A blog by Claire Standen Coaching
90 % of single parents in the UK are women. That’s quite a shocking statistic, and it got me thinking about how that could possibly be. I feel passionate about the rights of women and girls, and it seems to me that we might have a long way to go if this is really the case. Where do the men go, I wonder? Where are the dads? They can’t all be so terrible that they’re incapable of parenting.
I remember listening to an American divorce coach (The Kickass Single Mom) who talked about 50:50 parenting, and who said the number one reason women gave not to was that they didn’t trust their ex-partner. Her response was: he’ll figure it out! This seems to me to me a very reasonable idea. After all, over the last four years, I’ve figured out a plethora of issues. It’s been on me to sort childcare, school uniform, snacks, lunches, sports kits, tired school mornings, play dates and even, during the pandemic, home schooling… For four years (seven if you count the years I was married), I did all the drop offs and all the pick-ups, the sick days, everything. I took the financial hit. Y
It’s a natural consequence, I think, of all the work that I’ve done on my ‘stuff’ that things change across time, or rather that I will make changes to my external circumstances as I find what needs to be addressed. It seemed to me that rather than struggle on, trying to find solutions to the endless sticky situations that being a single parent with the majority responsibility for the kids left me facing day in, day out, I could make a change that supports me in moving forward. Rather like that lovely saying ‘nothing changes, if nothing changes’. The difference between addressing stress and addressing the causes of stress is covered in Emily and Amelia Nagoski’s book ‘Burnout’, which gives excellent tips and strategies for doing both, even in the context of patriarchy.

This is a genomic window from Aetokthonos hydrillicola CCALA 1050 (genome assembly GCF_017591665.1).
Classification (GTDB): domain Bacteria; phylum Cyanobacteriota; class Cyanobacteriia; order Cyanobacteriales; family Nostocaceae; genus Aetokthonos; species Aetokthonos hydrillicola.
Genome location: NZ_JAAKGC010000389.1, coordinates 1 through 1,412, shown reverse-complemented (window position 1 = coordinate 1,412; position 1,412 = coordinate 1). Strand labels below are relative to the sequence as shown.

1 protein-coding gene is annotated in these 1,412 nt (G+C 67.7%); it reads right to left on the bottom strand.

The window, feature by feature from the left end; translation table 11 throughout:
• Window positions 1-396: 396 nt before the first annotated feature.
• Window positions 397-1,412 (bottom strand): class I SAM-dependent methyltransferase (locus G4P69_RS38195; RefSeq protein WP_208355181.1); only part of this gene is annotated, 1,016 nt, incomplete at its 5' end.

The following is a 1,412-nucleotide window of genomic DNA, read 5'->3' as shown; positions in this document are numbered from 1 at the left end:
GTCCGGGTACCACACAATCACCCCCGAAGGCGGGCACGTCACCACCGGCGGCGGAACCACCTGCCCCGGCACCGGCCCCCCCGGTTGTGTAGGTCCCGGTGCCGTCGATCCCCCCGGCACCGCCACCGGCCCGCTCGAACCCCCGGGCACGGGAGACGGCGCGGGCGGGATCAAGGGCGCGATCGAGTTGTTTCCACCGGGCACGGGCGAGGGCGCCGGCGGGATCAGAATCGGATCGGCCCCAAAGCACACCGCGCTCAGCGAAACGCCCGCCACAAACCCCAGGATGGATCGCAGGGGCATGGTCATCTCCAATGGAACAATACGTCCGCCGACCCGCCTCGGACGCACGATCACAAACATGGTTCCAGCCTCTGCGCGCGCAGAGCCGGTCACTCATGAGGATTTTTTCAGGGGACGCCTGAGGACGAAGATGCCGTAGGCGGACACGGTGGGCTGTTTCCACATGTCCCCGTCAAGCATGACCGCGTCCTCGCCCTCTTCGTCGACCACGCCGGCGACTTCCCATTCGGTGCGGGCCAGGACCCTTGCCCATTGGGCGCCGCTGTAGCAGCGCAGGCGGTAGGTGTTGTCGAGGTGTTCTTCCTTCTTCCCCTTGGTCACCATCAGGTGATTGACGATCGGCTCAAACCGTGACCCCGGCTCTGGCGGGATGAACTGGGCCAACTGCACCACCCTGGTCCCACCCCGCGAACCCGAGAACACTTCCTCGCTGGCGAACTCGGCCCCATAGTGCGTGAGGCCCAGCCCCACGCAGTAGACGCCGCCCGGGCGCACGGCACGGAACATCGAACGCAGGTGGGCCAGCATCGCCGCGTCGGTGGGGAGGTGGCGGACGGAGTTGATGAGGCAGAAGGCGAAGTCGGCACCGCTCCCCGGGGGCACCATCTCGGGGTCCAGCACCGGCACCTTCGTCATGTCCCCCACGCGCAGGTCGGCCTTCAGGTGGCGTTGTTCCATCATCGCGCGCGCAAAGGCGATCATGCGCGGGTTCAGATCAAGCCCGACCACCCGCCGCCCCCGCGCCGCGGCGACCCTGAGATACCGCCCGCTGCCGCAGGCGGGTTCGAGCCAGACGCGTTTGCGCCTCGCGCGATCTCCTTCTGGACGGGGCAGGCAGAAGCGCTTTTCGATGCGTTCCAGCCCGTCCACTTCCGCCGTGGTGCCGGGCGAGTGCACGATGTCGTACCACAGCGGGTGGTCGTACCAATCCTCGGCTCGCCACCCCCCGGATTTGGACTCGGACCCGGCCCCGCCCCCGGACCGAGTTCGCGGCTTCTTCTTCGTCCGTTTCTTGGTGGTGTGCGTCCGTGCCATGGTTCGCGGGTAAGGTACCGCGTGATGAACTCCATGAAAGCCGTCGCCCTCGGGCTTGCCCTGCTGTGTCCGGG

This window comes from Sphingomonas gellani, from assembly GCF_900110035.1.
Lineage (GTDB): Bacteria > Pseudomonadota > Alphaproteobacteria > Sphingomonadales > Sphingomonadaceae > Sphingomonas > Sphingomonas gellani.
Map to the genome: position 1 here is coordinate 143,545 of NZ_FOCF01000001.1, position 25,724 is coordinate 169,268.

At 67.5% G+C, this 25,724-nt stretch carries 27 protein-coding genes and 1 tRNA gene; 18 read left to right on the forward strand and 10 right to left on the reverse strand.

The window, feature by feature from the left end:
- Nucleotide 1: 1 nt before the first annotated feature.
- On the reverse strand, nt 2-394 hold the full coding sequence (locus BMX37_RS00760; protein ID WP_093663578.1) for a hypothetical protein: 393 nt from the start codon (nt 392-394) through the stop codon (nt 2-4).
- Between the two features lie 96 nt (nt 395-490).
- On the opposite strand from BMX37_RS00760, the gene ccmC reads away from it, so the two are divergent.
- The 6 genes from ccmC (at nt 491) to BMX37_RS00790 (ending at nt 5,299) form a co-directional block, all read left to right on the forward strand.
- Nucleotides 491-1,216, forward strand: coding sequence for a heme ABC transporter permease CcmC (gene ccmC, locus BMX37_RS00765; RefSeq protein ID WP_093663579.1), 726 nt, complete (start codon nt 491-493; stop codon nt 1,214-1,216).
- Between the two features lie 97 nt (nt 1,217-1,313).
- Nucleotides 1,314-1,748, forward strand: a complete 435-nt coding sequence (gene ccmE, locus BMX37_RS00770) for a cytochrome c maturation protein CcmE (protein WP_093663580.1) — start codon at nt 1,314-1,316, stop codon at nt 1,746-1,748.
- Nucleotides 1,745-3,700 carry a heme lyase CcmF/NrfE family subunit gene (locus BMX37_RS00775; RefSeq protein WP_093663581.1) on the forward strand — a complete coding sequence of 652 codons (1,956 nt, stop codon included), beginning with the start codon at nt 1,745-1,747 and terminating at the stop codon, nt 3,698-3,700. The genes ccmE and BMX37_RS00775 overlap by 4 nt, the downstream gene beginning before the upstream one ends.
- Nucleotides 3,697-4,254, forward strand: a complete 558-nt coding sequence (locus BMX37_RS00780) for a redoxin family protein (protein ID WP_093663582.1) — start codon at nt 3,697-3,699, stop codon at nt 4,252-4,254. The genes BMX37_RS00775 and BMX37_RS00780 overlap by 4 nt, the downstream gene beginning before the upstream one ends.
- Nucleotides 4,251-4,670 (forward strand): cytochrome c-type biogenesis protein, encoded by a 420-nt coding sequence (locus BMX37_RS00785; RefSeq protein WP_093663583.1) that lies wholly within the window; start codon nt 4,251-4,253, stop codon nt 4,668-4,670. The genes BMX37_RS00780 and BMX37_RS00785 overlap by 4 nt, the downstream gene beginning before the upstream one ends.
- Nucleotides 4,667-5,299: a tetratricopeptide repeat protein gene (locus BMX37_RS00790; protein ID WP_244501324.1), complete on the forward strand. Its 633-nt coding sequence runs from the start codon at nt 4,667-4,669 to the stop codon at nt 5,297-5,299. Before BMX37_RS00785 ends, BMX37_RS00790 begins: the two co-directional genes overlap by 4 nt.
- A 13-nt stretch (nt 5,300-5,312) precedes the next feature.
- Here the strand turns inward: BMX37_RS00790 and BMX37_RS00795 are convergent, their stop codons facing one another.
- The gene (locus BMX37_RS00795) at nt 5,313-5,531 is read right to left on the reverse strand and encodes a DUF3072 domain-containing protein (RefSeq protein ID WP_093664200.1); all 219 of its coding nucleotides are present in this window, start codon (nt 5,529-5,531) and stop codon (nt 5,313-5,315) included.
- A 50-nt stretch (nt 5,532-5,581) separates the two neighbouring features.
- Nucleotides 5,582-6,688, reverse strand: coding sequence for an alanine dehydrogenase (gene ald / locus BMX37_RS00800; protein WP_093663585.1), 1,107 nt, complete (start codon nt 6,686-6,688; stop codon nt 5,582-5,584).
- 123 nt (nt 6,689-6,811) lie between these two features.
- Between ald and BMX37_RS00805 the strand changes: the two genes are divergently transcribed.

The way I see it (and another insight from the Kickass Single Mom) is that if issues like childcare and sickness don’t affect men in the workplace, nothing will change. I believe women have been taking the responsibility (and costs) of raising children almost single handedly, for too long. Nowhere is it more stark than in single parent households. Instigating a 50:50 parenting setup is one small act of everyday feminist activism for me, and I’ll advocate for it while I
A) Have an uninterrupted shower/ sex-for-days/ hot cup of tea…
B) Write this blog and other creative pursuits
C) Envision a life that goes beyond hamster-wheelesque levels of ‘doing’.